Strata EU - part 3
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The first Tuesday morning keynote put the hype around big data into historical context: According to wikipedia big data apps are defined by their capability of coping with data set sizes that are larger than can be handled with commonly available machines and algorithms. Going from that definition we can look back to history and will realize that the issue of big data actually isn't that new: Even back in the 1950s people had to deal with big data problems. One example the speaker went through was a trading company that back in the old days had a very capable computer at their disposal. To ensure optimal utilisation they would rent out computing power whenever they did not need it for their own computations. One of the tasks they had to accomplish was a government contract: Freight charges on rails had been changed to be distance based. As a result the British government needed information on the pairwise distances between all trainstations in GB. The developers had to deal with the fact that they did not have enough memory to fit all computation into it – as a result they had to partition the task. Also Dijkstra's algorithm for finding shortest paths in graphs wasn't invented until 4 years later – so they had to figure something out themselves to get the job done (note: Compared to what Dijkstra published later it actually was very similar – only that they never published it). The conclusion is quite obvious: The problems we face today with Petabytes of data aren't particularly new – we are again pushing frontiers, inventing new algorithms as we go, partition our data to suit the compute power that we have.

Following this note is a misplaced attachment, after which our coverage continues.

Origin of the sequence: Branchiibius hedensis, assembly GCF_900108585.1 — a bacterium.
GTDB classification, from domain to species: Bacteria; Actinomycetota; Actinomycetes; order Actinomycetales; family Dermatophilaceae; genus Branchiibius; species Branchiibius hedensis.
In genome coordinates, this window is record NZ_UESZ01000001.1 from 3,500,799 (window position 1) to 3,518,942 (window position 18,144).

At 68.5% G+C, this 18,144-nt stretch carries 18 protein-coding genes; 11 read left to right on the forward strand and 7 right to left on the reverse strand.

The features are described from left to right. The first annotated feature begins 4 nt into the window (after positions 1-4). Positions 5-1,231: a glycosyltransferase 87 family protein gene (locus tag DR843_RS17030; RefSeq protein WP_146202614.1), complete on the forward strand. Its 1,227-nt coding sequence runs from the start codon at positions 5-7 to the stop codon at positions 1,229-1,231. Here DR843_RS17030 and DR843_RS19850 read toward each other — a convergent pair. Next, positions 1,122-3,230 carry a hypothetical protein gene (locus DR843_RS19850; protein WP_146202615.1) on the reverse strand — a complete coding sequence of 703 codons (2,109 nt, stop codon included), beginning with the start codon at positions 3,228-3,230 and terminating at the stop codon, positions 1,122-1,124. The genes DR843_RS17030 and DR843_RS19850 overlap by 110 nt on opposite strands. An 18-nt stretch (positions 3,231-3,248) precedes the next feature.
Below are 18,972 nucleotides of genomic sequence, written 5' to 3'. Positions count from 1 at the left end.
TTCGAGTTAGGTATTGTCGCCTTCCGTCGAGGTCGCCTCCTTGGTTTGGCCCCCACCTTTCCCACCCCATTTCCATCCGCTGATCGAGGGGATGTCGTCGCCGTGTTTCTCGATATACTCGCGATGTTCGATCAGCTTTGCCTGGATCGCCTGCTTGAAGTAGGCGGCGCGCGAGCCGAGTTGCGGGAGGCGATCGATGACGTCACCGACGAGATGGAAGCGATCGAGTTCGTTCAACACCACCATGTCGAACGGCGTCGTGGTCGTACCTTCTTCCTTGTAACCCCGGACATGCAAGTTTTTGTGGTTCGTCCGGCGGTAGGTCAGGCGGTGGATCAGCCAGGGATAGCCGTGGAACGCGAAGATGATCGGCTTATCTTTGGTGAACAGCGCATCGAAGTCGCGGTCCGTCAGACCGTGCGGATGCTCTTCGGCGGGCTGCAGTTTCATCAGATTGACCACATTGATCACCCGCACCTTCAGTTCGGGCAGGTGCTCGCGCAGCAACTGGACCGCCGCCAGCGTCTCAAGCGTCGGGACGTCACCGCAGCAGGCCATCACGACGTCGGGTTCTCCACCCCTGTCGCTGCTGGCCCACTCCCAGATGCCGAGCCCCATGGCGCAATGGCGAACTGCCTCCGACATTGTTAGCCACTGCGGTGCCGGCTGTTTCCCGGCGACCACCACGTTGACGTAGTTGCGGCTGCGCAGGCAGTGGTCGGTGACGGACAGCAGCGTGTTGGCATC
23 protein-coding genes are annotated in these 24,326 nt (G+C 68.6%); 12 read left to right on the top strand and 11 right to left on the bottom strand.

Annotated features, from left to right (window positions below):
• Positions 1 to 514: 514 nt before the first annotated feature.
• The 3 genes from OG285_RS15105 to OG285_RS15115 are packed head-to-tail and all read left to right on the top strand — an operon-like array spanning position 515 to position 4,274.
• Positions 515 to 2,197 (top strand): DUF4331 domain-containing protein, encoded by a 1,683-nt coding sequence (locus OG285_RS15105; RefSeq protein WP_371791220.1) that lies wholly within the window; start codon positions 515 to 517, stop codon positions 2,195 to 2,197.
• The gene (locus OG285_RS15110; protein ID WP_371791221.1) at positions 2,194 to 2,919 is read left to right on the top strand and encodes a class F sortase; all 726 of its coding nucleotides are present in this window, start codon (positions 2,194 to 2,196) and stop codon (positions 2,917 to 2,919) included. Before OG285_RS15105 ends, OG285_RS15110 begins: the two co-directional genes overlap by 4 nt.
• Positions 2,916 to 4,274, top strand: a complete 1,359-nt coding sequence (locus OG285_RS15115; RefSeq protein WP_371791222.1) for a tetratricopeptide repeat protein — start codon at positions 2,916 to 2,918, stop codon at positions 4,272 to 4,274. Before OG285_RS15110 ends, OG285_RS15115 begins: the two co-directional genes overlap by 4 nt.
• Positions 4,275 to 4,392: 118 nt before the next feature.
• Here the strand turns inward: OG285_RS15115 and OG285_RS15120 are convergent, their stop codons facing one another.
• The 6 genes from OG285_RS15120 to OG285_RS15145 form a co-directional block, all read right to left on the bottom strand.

With everyday examples and a bit of hackery the second keynote went into detail on what it means to live in a world that increasingly depends on sensors around us. The first example the speaker gave was on a hotel that featured RFID cards for room access. On the card it was noted that every entry and exit to the room is being tracked – how scary is that? In particular when taking into account how simple it is to trick the system behind into revealing some of the gathered information as shown a few slides later by the speaker. A second example he have was a leaked dataset of mobile device types, names and usernames. By looking at the statistics of that dataset (What is the distribution of device types – it was mainly iPads as opposed to iPhones or Android phones. What is the distribution of device names? - Right after manufacturer names those contained mainly male names. When correlating these with a statistic on most common baby name per year they managed to find that those were mainly in their mid thirties.) The group of people whose data had leaked used the app mainly on an iPad, was mainly male and in their thirties. With a bit more digging it was possible to deduce who exactly had leaked the data – and do that well enough for the responsible person (an American publisher) to not be able to deny that. The last example showed how to use geographical self tracking correlated with credit card transactions to identify fraudulent transactions – in some cases faster than the bank would discover them.
The last keynote provided some insight into the presentation bias prevalent in academic publishing – but in particular in medical publications: There the preference to publish positive results is particularly detrimental as it has a direct effect on patient treatment.